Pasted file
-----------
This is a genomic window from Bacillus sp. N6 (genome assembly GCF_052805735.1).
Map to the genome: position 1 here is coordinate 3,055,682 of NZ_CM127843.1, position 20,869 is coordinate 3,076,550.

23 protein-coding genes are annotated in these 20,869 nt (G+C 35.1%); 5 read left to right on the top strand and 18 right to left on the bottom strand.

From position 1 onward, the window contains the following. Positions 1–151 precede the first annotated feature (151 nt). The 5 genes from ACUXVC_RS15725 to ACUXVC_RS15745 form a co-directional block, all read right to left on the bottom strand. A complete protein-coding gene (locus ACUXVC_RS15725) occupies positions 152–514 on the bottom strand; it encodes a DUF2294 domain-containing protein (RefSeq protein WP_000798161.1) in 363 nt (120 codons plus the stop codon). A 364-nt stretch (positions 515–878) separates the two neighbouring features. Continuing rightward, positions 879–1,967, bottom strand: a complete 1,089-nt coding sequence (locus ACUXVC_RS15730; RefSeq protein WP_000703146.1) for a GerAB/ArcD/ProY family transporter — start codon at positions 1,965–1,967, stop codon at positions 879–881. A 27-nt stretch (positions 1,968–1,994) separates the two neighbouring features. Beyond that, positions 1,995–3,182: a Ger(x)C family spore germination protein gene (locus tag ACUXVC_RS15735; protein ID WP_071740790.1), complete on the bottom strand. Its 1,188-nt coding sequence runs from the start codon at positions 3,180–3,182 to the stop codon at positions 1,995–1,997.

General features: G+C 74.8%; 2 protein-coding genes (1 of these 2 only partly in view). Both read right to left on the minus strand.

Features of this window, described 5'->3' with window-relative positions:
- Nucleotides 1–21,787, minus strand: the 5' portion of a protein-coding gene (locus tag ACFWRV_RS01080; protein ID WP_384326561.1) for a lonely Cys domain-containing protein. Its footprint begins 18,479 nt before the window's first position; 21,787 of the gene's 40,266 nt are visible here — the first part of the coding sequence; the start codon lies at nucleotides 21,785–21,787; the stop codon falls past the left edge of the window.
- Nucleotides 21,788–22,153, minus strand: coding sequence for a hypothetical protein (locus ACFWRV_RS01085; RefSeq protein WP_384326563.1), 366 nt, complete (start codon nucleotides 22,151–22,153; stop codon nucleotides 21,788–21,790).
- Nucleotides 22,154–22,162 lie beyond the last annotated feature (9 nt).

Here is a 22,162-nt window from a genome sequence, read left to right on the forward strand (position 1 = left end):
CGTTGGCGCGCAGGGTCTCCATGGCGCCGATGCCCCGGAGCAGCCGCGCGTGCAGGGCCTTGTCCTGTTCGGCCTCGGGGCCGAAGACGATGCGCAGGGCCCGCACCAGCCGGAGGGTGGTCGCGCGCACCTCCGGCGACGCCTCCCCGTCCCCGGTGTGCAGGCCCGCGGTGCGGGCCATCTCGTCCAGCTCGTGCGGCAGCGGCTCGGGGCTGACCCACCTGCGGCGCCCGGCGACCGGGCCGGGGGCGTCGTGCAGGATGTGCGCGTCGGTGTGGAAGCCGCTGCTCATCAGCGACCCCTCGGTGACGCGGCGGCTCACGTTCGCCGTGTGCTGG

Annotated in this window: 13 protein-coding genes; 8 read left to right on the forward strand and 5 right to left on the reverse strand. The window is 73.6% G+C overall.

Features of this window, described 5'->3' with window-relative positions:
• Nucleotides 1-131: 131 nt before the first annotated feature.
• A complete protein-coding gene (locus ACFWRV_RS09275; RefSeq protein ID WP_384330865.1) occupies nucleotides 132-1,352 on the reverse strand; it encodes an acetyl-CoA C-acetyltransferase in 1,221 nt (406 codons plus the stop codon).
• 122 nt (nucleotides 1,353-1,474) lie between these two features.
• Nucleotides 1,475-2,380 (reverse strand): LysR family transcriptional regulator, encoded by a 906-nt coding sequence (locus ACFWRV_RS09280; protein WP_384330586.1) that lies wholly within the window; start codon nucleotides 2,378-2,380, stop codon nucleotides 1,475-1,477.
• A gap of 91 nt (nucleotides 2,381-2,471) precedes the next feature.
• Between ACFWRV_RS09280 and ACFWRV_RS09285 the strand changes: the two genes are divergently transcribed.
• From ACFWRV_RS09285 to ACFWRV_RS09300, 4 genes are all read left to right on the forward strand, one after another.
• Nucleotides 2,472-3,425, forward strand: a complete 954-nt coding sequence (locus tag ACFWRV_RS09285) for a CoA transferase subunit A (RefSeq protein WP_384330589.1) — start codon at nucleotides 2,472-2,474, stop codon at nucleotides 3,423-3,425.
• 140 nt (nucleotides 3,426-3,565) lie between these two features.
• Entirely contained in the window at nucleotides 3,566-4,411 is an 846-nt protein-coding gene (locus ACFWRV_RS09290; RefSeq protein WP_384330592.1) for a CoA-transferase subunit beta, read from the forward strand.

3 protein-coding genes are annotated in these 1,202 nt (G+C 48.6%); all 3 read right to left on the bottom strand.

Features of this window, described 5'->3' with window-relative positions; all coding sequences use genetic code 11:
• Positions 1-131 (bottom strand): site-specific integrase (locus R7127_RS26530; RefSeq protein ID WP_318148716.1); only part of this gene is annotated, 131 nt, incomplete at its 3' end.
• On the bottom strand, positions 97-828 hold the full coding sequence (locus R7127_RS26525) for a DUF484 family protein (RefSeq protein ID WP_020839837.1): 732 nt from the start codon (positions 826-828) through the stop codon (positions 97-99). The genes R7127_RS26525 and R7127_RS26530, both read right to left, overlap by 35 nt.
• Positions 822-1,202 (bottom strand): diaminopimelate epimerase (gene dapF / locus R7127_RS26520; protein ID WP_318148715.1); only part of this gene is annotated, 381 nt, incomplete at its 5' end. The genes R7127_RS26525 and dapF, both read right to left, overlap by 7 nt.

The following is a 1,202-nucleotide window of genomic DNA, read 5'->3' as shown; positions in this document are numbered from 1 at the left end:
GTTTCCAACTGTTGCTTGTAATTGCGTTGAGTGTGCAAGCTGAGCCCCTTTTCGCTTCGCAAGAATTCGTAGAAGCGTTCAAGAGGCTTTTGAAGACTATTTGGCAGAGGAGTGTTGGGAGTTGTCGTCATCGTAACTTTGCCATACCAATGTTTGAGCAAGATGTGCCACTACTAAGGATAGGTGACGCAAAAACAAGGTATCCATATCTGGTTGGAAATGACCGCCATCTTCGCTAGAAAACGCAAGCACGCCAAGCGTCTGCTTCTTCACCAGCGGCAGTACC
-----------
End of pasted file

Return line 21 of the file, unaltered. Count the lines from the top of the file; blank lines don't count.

• Nucleotides 2,472-3,425, forward strand: a complete 954-nt coding sequence (locus tag ACFWRV_RS09285) for a CoA transferase subunit A (RefSeq protein WP_384330589.1) — start codon at nucleotides 2,472-2,474, stop codon at nucleotides 3,423-3,425.